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Irish Times Article: Supreme Court Overturns Garda’s Dismissal


Supreme Court overturns Garda’s dismissal following pub raid

Irish Times, 6th November 2013

Garda stated he had found seven people inside Monica’s pub in Drumshanbo at 3.30am


The three judge Supreme Court has granted a garda’s appeal against the High Court’s rejection of his challenge to his dismissal.


Drumshanbo in Co Leitrim may seem “a tidy, quiet and even sleepy place” but “certainly was not such” around 3.30am one September Sunday when a Garda claimed to find several people drinking in “Monica’s” pub, sparking off events ultimately leading to his dismissal, a Supreme Court judge remarked today when overturning that dismissal.


Monica McGourty, wife of Paddy McGourty, the proprietor of “Monica’s” pub, became so incensed after Garda John Kelly spoke to the couple she walked around the town and sat outside another bar apparently to make the point other pubs were still operating at that hour, Mr Justice Donal O’Donnell noted.


Garda Kelly, stationed at Drumshanbo, had served 27 years in the force before his dismissal on August 2011 arising from an inquiry into allegations of misconduct against him connected with the Monica’s incident.


Today, the three judge Supreme Court granted his appeal against the High Court’s rejection of his challenge to that dismissal.


The court ruled a Garda Board of Inquiry failed to give reasons for recommending his dismissal and directed the board must give him those reasons before his fresh appeal against the recommended dismissal, to be conducted in line with the court’s findings.


Neither the Board of Inquiry nor an Appeals Board had explained their respective decisions in favour of dismissal “in even the most rudimentary way”, Mr Justice O’Donnell said, in a judgment with which Chief Justice Susan Denham and Mr. Justice Frank Clarke agreed. 


The “remarkable” fact was Garda Kelly was dismissed after the Appeals Board applied some unknown test to facts which remain unclear, the judge said.


Garda Kelly not only did not know what view the Board of Inquiry took of the facts, he did not know what the Appeal Board thought the inquiry had decided concerning the facts.


Garda Kelly also does not know why the Appeal Board concluded in March 2012 his appeal was so lacking in substance it could be dismissed without any hearing, the judge said.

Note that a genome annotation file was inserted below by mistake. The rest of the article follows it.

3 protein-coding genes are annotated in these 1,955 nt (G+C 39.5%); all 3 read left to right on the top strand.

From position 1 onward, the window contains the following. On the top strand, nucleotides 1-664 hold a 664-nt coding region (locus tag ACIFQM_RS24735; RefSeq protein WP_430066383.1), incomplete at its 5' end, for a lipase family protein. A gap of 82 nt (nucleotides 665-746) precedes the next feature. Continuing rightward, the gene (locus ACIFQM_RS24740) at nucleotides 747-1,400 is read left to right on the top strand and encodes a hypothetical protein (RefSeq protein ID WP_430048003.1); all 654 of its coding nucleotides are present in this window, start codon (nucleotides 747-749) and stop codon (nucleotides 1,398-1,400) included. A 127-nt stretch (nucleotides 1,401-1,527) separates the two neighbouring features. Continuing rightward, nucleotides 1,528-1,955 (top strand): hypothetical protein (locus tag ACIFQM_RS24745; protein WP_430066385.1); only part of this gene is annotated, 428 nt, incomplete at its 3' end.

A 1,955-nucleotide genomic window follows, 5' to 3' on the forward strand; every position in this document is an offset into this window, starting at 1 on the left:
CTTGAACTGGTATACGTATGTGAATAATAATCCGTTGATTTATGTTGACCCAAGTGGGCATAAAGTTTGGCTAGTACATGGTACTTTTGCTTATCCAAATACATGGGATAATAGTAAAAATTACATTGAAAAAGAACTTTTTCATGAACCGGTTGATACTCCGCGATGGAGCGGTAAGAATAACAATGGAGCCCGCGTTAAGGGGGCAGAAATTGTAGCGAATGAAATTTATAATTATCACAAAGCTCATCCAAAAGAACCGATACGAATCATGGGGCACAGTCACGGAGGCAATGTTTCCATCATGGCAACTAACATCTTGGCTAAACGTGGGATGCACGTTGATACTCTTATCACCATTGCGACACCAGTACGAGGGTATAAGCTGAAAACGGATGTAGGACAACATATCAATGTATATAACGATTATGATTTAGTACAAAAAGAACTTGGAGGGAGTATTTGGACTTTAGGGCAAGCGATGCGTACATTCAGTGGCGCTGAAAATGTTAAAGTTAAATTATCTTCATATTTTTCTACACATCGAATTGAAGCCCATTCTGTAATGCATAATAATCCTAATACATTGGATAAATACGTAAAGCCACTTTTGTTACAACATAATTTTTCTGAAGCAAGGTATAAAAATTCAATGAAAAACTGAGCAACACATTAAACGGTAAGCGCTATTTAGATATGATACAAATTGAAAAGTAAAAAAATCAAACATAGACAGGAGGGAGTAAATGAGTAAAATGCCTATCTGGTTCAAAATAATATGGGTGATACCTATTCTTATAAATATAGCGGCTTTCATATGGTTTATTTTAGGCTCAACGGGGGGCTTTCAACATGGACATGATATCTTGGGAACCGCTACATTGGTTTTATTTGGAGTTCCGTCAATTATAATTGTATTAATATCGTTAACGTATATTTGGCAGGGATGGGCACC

It was “difficult to square” all of this with Garda regulations that went to great lengths to ensure a “manifestly fair” procedure.


The regulations required reasons must be given for any determination by a Board of Inquiry unless the issues were so self evident the mere fact of the decision disclosed the reason, he ruled. That was not the case here.


Earlier, setting out the background, the judge said a taxi was outside Monica’s about 3.30am on Sunday September 20th, 2009, waiting for customers inside, when Garda Kelly approached.


This was two weeks after Paddy McGourty was convicted, following a prosecution initiated by Garda Kelly, in the District Court of having people on the premises after licensing hours.


That same day, Garda Kelly entered details on the Garda PULSE system indicating he conducted an after hours inspection of Monica’s where he found Mr McGourty, his wife and several customers. He made a formal statement a week later, stating he found seven people inside and two others walked past him as he went in.


In November 2009, his statement was given to a local Sergeant, Sergeant Fahy, with a view to a further prosecution of Mr McGourty. Correspondence between the two men made clear their relationship was not good, the judge said.


In that correspondence, Garda Kelly queried why Sgt Fahy was seeking clarifications of matters, referred to the Sergeant’s “close scrutiny” of the previous prosecution of Mr McGourty and suggested Monica’s was a favoured local for some Gardaí.


Sgt Fahy wrote to a Garda Inspector complaining Garda Kelly had not answered certain questions and recommended no prosecution.


Garda Kelly made further statements, including one in February naming certain persons as being present in Monica’s. One man who denied being there alleged Garda Kelly had been harassing him to name customers who were there.


In April 2010, the Garda inspector informed the Chief Supt in Sligo he intended to prosecute Mr McGourty and recommended the events of September 20th 2009 be fully investigated.


During that investigation, some people who admitted being in Monica’s denied Garda Kelly entered the premises while a taxi driver said he had seen Garda Kelly enter the front door. An examination of Garda Kelly’s notebook showed information concerning that night was written in two different pens.


A board of inquiry later upheld six allegations of misconduct against Garda Kelly, including falsehood in statements provided by him.


Garda Kelly’s appeal against that decision was dismissed without a hearing after an Appeal Board described the grounds of appeal as “without substance”.